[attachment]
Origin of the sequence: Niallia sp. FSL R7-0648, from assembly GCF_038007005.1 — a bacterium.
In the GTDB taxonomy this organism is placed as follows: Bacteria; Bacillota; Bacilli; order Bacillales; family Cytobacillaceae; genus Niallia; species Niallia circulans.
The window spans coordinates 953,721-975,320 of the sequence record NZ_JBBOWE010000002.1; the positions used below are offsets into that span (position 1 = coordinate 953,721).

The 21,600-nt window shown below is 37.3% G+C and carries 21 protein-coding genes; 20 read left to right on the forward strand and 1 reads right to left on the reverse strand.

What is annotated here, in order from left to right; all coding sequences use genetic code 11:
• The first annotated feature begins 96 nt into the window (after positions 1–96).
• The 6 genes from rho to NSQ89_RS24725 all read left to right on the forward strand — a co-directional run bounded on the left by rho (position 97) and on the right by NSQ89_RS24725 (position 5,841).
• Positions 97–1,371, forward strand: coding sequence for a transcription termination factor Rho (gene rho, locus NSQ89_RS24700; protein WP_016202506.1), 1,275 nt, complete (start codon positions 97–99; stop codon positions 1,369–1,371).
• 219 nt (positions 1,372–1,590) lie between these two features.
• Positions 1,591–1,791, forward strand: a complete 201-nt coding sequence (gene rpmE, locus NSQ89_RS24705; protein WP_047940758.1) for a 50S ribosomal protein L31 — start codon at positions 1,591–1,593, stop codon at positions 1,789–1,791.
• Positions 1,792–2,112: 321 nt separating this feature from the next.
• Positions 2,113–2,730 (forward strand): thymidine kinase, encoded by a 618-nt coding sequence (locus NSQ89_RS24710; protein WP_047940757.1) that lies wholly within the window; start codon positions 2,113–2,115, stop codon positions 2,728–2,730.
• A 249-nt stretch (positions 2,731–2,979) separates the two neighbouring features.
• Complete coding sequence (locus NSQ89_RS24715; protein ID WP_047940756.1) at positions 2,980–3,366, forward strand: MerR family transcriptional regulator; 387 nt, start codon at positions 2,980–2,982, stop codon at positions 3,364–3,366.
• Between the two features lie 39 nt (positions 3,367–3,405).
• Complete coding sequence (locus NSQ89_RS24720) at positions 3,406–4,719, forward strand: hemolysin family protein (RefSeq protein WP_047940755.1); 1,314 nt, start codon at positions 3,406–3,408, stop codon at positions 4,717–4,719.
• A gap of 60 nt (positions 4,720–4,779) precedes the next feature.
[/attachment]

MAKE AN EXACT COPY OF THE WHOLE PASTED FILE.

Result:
Origin of the sequence: Niallia sp. FSL R7-0648, from assembly GCF_038007005.1 — a bacterium.
In the GTDB taxonomy this organism is placed as follows: Bacteria; Bacillota; Bacilli; order Bacillales; family Cytobacillaceae; genus Niallia; species Niallia circulans.
The window spans coordinates 953,721-975,320 of the sequence record NZ_JBBOWE010000002.1; the positions used below are offsets into that span (position 1 = coordinate 953,721).

The 21,600-nt window shown below is 37.3% G+C and carries 21 protein-coding genes; 20 read left to right on the forward strand and 1 reads right to left on the reverse strand.

What is annotated here, in order from left to right; all coding sequences use genetic code 11:
• The first annotated feature begins 96 nt into the window (after positions 1–96).
• The 6 genes from rho to NSQ89_RS24725 all read left to right on the forward strand — a co-directional run bounded on the left by rho (position 97) and on the right by NSQ89_RS24725 (position 5,841).
• Positions 97–1,371, forward strand: coding sequence for a transcription termination factor Rho (gene rho, locus NSQ89_RS24700; protein WP_016202506.1), 1,275 nt, complete (start codon positions 97–99; stop codon positions 1,369–1,371).
• 219 nt (positions 1,372–1,590) lie between these two features.
• Positions 1,591–1,791, forward strand: a complete 201-nt coding sequence (gene rpmE, locus NSQ89_RS24705; protein WP_047940758.1) for a 50S ribosomal protein L31 — start codon at positions 1,591–1,593, stop codon at positions 1,789–1,791.
• Positions 1,792–2,112: 321 nt separating this feature from the next.
• Positions 2,113–2,730 (forward strand): thymidine kinase, encoded by a 618-nt coding sequence (locus NSQ89_RS24710; protein WP_047940757.1) that lies wholly within the window; start codon positions 2,113–2,115, stop codon positions 2,728–2,730.
• A 249-nt stretch (positions 2,731–2,979) separates the two neighbouring features.
• Complete coding sequence (locus NSQ89_RS24715; protein ID WP_047940756.1) at positions 2,980–3,366, forward strand: MerR family transcriptional regulator; 387 nt, start codon at positions 2,980–2,982, stop codon at positions 3,364–3,366.
• Between the two features lie 39 nt (positions 3,367–3,405).
• Complete coding sequence (locus NSQ89_RS24720) at positions 3,406–4,719, forward strand: hemolysin family protein (RefSeq protein WP_047940755.1); 1,314 nt, start codon at positions 3,406–3,408, stop codon at positions 4,717–4,719.
• A gap of 60 nt (positions 4,720–4,779) precedes the next feature.